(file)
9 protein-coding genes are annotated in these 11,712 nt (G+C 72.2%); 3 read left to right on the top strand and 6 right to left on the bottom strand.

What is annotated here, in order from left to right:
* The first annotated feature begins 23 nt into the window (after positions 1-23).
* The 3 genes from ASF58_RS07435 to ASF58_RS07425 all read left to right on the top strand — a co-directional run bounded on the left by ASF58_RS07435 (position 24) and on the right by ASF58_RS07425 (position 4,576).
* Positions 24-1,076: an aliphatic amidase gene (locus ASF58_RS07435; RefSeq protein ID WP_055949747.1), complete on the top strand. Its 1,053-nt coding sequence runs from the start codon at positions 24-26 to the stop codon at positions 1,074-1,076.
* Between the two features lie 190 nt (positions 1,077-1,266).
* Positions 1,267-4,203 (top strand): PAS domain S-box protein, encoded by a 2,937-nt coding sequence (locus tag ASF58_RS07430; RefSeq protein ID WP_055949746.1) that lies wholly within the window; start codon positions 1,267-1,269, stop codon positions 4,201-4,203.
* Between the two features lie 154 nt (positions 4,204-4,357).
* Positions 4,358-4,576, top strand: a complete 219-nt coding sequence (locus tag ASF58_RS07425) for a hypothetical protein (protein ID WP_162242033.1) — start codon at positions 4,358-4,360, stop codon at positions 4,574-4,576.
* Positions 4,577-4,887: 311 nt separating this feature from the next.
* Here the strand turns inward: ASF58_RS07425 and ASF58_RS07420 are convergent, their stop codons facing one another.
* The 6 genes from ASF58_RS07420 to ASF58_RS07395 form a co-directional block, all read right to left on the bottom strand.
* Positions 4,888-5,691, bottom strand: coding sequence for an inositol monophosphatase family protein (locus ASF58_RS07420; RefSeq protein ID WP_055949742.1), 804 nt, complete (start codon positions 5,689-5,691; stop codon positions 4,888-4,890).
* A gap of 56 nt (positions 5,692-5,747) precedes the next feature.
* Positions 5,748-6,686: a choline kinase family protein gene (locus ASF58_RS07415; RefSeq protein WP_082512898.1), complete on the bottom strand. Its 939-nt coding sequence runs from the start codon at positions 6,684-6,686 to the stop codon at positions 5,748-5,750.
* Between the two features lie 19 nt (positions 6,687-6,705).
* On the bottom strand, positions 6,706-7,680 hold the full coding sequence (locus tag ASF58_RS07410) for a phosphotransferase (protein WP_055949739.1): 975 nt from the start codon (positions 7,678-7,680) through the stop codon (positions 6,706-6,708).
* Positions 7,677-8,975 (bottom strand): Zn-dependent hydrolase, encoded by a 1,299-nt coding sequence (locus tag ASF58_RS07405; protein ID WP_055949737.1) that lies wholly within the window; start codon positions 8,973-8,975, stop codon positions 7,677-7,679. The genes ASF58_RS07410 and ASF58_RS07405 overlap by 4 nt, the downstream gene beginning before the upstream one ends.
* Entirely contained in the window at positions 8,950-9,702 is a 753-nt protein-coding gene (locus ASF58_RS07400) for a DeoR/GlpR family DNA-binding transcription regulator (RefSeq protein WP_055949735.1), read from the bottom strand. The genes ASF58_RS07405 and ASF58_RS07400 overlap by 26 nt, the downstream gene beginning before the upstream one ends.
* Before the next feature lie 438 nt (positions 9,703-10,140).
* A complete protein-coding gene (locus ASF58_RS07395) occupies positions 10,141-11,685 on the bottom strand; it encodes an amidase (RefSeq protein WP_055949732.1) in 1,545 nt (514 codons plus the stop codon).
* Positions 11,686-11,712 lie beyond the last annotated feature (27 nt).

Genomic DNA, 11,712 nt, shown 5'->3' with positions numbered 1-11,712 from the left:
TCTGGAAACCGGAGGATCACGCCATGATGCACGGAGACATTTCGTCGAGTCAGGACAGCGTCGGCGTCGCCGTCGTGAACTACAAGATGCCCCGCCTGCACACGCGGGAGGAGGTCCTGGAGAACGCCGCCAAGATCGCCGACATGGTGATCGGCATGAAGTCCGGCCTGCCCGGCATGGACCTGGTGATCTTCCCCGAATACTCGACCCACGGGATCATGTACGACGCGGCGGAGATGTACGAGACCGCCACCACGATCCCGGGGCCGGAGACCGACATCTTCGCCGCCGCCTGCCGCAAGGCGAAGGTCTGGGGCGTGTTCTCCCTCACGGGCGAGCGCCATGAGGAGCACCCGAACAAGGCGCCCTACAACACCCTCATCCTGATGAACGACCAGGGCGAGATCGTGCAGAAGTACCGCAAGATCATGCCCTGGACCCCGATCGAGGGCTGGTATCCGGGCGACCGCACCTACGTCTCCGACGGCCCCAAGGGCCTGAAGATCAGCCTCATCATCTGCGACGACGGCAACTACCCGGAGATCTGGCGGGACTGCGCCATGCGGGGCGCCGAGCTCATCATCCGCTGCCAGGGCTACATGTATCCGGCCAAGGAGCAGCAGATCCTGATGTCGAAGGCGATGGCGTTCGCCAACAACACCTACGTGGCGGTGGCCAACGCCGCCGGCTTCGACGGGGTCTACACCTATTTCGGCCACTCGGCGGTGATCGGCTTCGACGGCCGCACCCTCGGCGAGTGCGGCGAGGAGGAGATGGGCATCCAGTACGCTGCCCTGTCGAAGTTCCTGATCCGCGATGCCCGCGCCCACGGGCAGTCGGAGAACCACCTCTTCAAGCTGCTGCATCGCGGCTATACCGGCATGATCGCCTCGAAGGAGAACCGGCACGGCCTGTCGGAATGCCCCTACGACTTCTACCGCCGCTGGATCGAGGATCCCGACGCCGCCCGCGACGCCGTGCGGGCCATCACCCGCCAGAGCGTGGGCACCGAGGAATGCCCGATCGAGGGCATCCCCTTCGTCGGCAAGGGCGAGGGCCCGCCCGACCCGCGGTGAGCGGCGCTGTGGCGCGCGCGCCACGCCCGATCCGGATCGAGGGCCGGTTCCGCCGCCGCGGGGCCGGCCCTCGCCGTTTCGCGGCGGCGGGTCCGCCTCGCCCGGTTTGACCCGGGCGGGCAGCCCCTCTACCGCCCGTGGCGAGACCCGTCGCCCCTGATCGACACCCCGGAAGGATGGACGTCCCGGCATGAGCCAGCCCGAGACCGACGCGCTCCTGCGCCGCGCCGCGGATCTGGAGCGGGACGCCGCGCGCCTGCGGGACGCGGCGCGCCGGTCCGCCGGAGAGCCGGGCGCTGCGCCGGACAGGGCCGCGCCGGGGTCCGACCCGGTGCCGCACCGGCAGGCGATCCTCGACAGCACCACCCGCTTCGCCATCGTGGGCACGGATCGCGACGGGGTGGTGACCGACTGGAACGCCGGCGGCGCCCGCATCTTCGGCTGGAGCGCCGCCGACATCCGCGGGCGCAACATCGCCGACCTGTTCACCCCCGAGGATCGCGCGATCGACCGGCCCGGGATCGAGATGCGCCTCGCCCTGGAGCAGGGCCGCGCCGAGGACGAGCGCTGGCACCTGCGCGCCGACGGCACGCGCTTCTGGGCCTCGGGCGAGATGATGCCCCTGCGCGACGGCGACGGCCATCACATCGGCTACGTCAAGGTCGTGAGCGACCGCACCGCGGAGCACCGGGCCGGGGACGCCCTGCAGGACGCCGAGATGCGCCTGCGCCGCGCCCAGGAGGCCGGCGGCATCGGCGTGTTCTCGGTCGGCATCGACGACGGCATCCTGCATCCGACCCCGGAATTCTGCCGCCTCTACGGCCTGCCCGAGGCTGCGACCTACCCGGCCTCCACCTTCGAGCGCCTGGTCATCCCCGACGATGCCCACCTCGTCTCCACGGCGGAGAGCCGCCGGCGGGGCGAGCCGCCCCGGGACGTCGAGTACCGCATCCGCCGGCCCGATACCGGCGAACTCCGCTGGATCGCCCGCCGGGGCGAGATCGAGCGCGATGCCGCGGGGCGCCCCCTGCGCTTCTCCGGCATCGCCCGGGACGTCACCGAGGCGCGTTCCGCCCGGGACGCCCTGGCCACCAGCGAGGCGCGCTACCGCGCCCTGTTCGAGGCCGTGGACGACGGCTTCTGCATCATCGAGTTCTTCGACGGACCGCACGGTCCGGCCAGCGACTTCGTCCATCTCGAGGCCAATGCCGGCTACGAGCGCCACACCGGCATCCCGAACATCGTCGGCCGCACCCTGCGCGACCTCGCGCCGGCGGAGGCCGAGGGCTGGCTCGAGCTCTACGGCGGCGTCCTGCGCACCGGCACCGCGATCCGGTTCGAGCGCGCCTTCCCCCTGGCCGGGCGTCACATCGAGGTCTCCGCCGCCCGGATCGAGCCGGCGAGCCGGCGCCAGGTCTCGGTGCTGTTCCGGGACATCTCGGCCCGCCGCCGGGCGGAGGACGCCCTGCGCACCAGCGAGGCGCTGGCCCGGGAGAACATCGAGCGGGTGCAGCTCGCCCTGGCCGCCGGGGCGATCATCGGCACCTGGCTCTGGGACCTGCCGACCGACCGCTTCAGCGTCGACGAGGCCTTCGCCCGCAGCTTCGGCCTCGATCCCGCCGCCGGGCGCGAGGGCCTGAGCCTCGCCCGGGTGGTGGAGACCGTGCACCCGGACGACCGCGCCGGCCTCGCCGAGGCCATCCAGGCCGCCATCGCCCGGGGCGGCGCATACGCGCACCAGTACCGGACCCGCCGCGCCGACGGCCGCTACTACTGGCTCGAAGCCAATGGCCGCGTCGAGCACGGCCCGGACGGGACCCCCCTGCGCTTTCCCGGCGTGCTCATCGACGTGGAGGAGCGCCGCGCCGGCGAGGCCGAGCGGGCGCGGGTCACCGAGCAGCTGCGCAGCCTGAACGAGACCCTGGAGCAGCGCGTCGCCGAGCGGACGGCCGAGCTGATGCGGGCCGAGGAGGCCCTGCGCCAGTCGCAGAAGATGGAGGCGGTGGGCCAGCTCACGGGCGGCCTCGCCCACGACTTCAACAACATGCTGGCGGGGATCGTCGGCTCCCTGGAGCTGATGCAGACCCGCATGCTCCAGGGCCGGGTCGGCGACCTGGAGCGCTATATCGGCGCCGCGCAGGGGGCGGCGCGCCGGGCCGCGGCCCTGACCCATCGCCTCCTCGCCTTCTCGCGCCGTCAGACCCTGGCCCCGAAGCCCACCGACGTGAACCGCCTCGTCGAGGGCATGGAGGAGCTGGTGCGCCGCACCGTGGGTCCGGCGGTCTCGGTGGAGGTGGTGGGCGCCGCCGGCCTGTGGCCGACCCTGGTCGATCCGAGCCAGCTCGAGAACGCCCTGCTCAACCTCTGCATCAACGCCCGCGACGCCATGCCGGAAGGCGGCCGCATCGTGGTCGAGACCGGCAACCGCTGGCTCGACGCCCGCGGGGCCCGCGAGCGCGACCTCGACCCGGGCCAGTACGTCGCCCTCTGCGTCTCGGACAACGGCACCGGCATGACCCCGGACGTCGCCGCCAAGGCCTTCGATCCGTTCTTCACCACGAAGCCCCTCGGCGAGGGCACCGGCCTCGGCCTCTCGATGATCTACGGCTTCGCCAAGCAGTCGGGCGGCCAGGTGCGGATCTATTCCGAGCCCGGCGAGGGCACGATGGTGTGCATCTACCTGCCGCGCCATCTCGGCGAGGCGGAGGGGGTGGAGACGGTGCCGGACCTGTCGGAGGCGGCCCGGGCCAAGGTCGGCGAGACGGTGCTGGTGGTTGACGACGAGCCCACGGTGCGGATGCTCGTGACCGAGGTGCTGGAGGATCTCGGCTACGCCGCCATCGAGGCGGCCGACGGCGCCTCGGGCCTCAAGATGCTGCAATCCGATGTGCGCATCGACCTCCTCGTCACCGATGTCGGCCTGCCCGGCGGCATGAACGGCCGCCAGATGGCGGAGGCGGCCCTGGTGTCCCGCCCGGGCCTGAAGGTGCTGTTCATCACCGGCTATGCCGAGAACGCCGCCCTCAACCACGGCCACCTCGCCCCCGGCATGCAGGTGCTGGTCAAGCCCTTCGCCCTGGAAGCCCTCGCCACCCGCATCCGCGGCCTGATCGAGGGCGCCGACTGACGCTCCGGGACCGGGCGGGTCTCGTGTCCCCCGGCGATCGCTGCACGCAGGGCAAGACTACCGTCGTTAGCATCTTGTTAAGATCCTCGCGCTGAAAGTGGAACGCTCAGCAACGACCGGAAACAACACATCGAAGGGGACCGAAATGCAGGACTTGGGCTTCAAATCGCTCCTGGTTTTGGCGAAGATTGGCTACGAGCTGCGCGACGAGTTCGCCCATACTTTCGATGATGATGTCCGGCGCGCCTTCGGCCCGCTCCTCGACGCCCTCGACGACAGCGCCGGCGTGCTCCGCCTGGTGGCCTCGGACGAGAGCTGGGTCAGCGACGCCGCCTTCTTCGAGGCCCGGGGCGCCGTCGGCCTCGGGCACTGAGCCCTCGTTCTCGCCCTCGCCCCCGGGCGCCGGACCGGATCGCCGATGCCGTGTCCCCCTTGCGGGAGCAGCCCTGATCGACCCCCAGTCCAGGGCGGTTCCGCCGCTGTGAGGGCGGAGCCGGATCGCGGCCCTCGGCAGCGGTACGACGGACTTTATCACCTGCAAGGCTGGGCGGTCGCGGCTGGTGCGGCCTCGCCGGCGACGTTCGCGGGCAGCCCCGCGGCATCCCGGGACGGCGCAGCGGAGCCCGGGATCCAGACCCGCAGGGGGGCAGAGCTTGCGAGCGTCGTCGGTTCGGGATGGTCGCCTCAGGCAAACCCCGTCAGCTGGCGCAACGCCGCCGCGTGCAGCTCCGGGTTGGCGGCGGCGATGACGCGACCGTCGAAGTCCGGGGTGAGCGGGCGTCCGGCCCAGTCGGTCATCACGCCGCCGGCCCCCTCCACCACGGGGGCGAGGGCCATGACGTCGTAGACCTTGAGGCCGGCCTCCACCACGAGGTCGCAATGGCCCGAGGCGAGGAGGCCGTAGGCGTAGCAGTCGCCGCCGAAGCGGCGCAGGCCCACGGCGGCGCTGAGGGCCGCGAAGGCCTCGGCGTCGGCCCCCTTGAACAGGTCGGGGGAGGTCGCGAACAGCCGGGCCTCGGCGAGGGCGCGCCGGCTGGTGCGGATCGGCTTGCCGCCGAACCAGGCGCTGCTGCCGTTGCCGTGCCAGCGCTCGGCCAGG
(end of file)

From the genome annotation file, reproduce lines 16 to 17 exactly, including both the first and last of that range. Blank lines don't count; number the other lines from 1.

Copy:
* Between the two features lie 19 nt (positions 6,687-6,705).
* On the bottom strand, positions 6,706-7,680 hold the full coding sequence (locus tag ASF58_RS07410) for a phosphotransferase (protein WP_055949739.1): 975 nt from the start codon (positions 7,678-7,680) through the stop codon (positions 6,706-6,708).